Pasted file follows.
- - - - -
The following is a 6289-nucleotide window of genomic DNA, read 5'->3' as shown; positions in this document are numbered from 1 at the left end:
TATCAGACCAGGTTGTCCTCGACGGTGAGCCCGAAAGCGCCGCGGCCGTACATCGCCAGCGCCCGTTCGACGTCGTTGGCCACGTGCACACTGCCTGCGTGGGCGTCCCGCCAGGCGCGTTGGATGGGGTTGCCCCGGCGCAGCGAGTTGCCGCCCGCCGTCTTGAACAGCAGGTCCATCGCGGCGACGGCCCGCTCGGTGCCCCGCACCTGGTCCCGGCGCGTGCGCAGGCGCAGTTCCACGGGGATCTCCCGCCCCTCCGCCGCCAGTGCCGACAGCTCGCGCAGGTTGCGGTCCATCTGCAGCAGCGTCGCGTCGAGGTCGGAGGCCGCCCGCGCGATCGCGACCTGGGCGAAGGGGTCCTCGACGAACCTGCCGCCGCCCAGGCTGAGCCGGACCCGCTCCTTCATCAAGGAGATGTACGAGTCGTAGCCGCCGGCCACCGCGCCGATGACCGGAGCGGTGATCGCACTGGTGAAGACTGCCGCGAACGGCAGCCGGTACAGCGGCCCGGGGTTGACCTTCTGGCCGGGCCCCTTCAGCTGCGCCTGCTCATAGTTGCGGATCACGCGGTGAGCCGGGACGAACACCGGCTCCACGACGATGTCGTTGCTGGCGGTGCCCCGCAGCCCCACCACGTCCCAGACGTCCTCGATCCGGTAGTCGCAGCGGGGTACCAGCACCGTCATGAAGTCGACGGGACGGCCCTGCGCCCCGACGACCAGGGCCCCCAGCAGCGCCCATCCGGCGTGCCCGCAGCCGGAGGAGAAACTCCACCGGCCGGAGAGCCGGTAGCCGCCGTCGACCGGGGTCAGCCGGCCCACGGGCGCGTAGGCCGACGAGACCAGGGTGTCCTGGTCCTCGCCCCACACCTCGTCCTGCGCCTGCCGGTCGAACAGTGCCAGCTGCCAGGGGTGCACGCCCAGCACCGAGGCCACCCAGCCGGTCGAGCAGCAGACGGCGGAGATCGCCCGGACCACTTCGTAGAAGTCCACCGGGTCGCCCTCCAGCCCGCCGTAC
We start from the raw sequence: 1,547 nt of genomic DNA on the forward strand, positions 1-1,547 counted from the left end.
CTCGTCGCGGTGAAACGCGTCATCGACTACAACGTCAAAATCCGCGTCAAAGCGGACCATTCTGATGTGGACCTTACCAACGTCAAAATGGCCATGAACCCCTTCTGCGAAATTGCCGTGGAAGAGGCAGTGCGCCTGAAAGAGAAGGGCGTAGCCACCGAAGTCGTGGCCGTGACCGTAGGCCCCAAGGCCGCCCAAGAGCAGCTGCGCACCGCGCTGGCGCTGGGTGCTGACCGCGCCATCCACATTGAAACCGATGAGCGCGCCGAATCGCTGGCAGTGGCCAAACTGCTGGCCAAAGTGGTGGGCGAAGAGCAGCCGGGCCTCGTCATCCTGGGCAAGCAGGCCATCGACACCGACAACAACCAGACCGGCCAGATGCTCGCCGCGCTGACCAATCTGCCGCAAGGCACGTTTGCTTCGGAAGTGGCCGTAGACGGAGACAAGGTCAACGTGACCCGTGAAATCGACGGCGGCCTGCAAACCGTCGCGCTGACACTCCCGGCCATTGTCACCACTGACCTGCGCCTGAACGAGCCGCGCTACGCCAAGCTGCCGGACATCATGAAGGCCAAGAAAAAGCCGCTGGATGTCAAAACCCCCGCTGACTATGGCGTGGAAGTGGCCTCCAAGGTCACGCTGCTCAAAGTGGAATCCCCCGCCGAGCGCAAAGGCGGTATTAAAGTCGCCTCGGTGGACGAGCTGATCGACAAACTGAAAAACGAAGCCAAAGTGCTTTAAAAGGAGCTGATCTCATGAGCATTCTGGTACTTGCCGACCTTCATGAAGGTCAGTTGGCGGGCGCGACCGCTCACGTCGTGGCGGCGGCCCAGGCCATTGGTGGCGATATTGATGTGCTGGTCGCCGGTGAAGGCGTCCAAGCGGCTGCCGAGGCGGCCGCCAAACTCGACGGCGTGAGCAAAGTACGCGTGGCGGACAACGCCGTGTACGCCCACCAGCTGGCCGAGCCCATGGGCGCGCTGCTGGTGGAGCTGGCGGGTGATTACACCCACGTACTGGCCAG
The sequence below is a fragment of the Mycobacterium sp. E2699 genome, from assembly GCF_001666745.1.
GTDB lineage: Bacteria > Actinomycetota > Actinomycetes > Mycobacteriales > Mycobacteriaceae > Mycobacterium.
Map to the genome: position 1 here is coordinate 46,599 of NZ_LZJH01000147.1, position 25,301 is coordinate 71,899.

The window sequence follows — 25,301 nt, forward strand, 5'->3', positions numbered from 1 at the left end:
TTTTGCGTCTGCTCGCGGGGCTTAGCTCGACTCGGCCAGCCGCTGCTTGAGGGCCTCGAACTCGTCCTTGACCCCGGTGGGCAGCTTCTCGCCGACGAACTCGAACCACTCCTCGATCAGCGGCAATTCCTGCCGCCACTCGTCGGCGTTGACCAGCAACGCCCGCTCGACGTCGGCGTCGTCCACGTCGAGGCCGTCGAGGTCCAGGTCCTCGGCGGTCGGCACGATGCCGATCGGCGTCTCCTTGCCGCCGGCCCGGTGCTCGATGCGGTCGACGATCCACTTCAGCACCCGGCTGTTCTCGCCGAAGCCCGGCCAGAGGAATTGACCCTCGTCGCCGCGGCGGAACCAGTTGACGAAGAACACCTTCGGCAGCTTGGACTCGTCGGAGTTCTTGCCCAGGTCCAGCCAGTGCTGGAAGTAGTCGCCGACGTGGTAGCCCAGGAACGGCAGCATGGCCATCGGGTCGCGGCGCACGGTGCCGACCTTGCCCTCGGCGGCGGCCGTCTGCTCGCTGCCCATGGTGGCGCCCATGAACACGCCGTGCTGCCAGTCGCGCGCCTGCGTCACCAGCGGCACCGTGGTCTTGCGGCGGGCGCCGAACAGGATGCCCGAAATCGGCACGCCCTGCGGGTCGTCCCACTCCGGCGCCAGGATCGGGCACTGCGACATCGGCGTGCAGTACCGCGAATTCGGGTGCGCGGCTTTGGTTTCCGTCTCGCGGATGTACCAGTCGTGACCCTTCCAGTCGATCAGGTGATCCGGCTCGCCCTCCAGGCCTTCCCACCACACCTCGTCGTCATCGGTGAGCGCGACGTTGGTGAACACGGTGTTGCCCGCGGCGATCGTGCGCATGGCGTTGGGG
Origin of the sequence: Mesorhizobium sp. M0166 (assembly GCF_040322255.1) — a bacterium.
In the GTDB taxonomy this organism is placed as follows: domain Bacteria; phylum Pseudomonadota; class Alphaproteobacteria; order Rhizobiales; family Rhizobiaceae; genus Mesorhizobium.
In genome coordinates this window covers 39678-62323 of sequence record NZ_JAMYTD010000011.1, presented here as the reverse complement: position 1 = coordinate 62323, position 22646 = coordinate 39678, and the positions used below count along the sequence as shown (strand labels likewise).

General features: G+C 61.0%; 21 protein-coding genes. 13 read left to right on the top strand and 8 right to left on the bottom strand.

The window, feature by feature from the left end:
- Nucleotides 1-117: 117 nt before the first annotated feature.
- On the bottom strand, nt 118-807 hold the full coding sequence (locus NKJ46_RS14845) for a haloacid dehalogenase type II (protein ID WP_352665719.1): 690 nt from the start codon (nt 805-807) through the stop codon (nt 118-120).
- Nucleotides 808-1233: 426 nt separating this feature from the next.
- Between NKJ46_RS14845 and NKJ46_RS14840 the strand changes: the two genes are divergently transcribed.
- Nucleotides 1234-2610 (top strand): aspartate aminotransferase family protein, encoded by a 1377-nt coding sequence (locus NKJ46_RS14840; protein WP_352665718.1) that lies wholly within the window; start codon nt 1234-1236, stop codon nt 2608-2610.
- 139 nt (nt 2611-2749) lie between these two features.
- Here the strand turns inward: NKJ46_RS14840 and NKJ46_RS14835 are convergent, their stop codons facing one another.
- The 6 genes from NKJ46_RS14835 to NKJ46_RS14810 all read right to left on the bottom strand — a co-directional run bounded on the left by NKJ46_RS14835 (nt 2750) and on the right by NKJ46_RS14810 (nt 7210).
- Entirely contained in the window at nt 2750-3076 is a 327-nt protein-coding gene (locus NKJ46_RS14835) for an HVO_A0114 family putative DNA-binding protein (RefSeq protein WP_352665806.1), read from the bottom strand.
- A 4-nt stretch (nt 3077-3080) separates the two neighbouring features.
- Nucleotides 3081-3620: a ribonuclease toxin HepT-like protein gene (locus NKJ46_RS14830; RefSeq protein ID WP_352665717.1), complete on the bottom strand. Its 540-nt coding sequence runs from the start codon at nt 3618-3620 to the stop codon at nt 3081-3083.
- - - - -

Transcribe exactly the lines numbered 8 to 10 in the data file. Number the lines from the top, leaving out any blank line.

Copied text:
The window sequence follows — 25,301 nt, forward strand, 5'->3', positions numbered from 1 at the left end:
TTTTGCGTCTGCTCGCGGGGCTTAGCTCGACTCGGCCAGCCGCTGCTTGAGGGCCTCGAACTCGTCCTTGACCCCGGTGGGCAGCTTCTCGCCGACGAACTCGAACCACTCCTCGATCAGCGGCAATTCCTGCCGCCACTCGTCGGCGTTGACCAGCAACGCCCGCTCGACGTCGGCGTCGTCCACGTCGAGGCCGTCGAGGTCCAGGTCCTCGGCGGTCGGCACGATGCCGATCGGCGTCTCCTTGCCGCCGGCCCGGTGCTCGATGCGGTCGACGATCCACTTCAGCACCCGGCTGTTCTCGCCGAAGCCCGGCCAGAGGAATTGACCCTCGTCGCCGCGGCGGAACCAGTTGACGAAGAACACCTTCGGCAGCTTGGACTCGTCGGAGTTCTTGCCCAGGTCCAGCCAGTGCTGGAAGTAGTCGCCGACGTGGTAGCCCAGGAACGGCAGCATGGCCATCGGGTCGCGGCGCACGGTGCCGACCTTGCCCTCGGCGGCGGCCGTCTGCTCGCTGCCCATGGTGGCGCCCATGAACACGCCGTGCTGCCAGTCGCGCGCCTGCGTCACCAGCGGCACCGTGGTCTTGCGGCGGGCGCCGAACAGGATGCCCGAAATCGGCACGCCCTGCGGGTCGTCCCACTCCGGCGCCAGGATCGGGCACTGCGACATCGGCGTGCAGTACCGCGAATTCGGGTGCGCGGCTTTGGTTTCCGTCTCGCGGATGTACCAGTCGTGACCCTTCCAGTCGATCAGGTGATCCGGCTCGCCCTCCAGGCCTTCCCACCACACCTCGTCGTCATCGGTGAGCGCGACGTTGGTGAACACGGTGTTGCCCGCGGCGATCGTGCGCATGGCGTTGGGG
Origin of the sequence: Mesorhizobium sp. M0166 (assembly GCF_040322255.1) — a bacterium.